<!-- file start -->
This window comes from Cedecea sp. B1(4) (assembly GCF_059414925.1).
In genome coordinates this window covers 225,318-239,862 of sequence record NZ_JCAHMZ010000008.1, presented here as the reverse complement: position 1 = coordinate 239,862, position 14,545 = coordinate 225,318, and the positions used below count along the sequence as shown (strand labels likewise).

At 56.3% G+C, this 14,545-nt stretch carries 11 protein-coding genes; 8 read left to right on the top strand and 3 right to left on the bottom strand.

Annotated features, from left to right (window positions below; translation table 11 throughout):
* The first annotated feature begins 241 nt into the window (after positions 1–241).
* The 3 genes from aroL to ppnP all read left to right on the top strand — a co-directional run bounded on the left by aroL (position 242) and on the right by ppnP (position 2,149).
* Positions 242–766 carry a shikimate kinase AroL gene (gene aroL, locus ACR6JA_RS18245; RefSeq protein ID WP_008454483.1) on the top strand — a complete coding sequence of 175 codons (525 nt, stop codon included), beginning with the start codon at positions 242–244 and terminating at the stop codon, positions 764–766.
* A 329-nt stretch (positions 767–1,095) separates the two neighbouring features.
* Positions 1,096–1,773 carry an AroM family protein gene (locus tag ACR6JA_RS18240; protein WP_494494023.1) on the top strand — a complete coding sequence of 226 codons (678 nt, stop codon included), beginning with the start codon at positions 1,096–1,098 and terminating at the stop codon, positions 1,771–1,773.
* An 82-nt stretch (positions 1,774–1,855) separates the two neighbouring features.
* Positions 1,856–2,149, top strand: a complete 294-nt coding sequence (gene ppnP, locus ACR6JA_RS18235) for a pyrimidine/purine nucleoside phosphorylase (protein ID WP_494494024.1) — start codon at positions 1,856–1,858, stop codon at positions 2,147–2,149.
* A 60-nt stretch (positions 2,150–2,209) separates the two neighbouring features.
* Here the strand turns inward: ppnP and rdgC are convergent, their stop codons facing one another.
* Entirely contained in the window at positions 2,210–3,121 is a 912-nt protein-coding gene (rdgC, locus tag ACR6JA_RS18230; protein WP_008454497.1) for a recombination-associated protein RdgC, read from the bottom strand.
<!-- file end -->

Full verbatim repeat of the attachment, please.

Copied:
This window comes from Cedecea sp. B1(4) (assembly GCF_059414925.1).
In genome coordinates this window covers 225,318-239,862 of sequence record NZ_JCAHMZ010000008.1, presented here as the reverse complement: position 1 = coordinate 239,862, position 14,545 = coordinate 225,318, and the positions used below count along the sequence as shown (strand labels likewise).

At 56.3% G+C, this 14,545-nt stretch carries 11 protein-coding genes; 8 read left to right on the top strand and 3 right to left on the bottom strand.

Annotated features, from left to right (window positions below; translation table 11 throughout):
* The first annotated feature begins 241 nt into the window (after positions 1–241).
* The 3 genes from aroL to ppnP all read left to right on the top strand — a co-directional run bounded on the left by aroL (position 242) and on the right by ppnP (position 2,149).
* Positions 242–766 carry a shikimate kinase AroL gene (gene aroL, locus ACR6JA_RS18245; RefSeq protein ID WP_008454483.1) on the top strand — a complete coding sequence of 175 codons (525 nt, stop codon included), beginning with the start codon at positions 242–244 and terminating at the stop codon, positions 764–766.
* A 329-nt stretch (positions 767–1,095) separates the two neighbouring features.
* Positions 1,096–1,773 carry an AroM family protein gene (locus tag ACR6JA_RS18240; protein WP_494494023.1) on the top strand — a complete coding sequence of 226 codons (678 nt, stop codon included), beginning with the start codon at positions 1,096–1,098 and terminating at the stop codon, positions 1,771–1,773.
* An 82-nt stretch (positions 1,774–1,855) separates the two neighbouring features.
* Positions 1,856–2,149, top strand: a complete 294-nt coding sequence (gene ppnP, locus ACR6JA_RS18235) for a pyrimidine/purine nucleoside phosphorylase (protein ID WP_494494024.1) — start codon at positions 1,856–1,858, stop codon at positions 2,147–2,149.
* A 60-nt stretch (positions 2,150–2,209) separates the two neighbouring features.
* Here the strand turns inward: ppnP and rdgC are convergent, their stop codons facing one another.
* Entirely contained in the window at positions 2,210–3,121 is a 912-nt protein-coding gene (rdgC, locus tag ACR6JA_RS18230; protein WP_008454497.1) for a recombination-associated protein RdgC, read from the bottom strand.